“I Miss the Gone of You”: The Kristen Ann Carr Story

In 1990, Kristen Ann Carr, a 19-year-old honors journalism student at New York University,  received the shocking news that she had a form of soft-tissue sarcoma called retroperitoneal liposarcoma. A rare cancer of connective tissues, liposarcoma accounts for approximately 16 percent of all soft-tissue sarcomas. It can occur in almost any part of the body, but more than half of cases involve the thigh, and up to a third involve the abdominal cavity, which is where Kristen’s was found.

MSK Surgeon Murray Brennan
Dr. Murray Brennan

The diagnosis was devastating, but Kristen and her family were blessed to find Memorial Sloan Kettering and the world’s foremost sarcoma expert, surgeon Murray Brennan, then Chair of MSK’s Department of Surgery. “The story really starts with Kristen loving Dr. Brennan and him loving her back,” says her father, Dave Marsh.

But while Dr. Brennan believed he could help extend Kristen’s life — and through several surgeries, he did — he simultaneously had to acknowledge that her future was uncertain: At the time, sarcomas did not respond well to the available treatments and little research progress had been made. Kristen’s answer: “What do you need?” Dr. Brennan replied that, for a start, he needed more surgeons. Kristen went into action.

Working alternately from her hospital bed at MSK and, when she was able, from her off-campus apartment near NYU — and assisted by her best friend, Ilyse Lesser, her fiancé, Michael Solomon, and her mother, Barbara — Kristen began pulling together a circle of friends and family to spur the process of raising funds.

A Death Seeds Progress and Training

Tragically, in 1993, Kristen died at age 21. “We were shattered, but our path could not have been clearer,” Mr. Marsh says. Kristen’s instructions were to continue the mission she had started. “We could never have imagined that what Kristen sparked would make us so many wonderful friends, bring us into contact with so many brilliant people, and give us the opportunity to make such a big difference.”

Several months after Kristen’s death, family friend Bruce Springsteen stepped up and offered to stage a benefit concert at Madison Square Garden. The landmark event was a sell-out, raising approximately $1.5 million for the newly formed the Kristen Ann Carr Fund (KACF).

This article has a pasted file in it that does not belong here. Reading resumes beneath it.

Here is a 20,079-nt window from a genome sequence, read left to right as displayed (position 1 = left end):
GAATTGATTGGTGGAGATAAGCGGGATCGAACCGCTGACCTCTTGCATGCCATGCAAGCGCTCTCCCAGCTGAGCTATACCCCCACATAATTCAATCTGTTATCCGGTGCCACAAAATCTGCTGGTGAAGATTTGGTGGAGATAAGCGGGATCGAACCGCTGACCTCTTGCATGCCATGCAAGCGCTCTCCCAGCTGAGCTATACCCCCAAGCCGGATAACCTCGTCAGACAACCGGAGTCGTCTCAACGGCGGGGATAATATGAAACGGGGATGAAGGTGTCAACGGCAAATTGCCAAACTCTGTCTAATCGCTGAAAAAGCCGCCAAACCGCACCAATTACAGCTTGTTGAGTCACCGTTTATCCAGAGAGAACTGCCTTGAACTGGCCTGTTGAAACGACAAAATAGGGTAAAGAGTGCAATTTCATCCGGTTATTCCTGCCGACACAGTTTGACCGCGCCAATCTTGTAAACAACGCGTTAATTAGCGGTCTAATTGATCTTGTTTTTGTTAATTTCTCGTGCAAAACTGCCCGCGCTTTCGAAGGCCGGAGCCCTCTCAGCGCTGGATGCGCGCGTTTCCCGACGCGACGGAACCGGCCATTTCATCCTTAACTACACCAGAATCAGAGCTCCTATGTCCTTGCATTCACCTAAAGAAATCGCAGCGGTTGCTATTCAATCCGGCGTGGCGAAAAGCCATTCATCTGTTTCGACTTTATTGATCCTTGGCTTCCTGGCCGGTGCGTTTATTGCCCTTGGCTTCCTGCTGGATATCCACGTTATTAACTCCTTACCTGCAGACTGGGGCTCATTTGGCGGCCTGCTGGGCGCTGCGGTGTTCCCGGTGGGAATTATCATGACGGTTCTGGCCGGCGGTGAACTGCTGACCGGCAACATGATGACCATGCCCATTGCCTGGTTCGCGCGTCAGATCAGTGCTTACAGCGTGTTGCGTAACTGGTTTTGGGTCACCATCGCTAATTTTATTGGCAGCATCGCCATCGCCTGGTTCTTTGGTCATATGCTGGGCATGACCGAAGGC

In 1994, the first KACF surgical fellow completed a year of specialized training under the supervision of Dr. Brennan. Every year since then, a KACF surgical fellow has trained at MSK in sarcoma research and treatment techniques. The result has been a large and diverse new generation of sarcoma experts who now form a network of expertise in locations across the United States and in eastern Canada. The fellowship is funded in perpetuity.

Also in 1994, Ms. Lesser and Mr. Solomon, along with other friends, formed a committee to host the KACF’s first annual benefit party, which later came to be known as “A Night to Remember.” Over the years, the benefit has grown, and it’s now a premier New York City event with a dedicated and enthusiastic following.

Another Fellowship, a New Research Laboratory

Since its beginnings, the KACF has grown exponentially, supporting MSK’s training and research programs to the tune of more than $10 million.

In 2008, the KACF began funding another annual fellowship, this one to provide specialized training in sarcoma treatment to an MSK medical oncologist. Half of all sarcoma patients are either not eligible for surgery or require post-surgery oncology treatment. For these patients, expert medical oncology is a lifesaving necessity.  As with the KACF Surgical Fellowship, KACF medical oncology fellows bring what they learn at MSK to institutions across the nation and help train future generations of sarcoma medical oncology experts.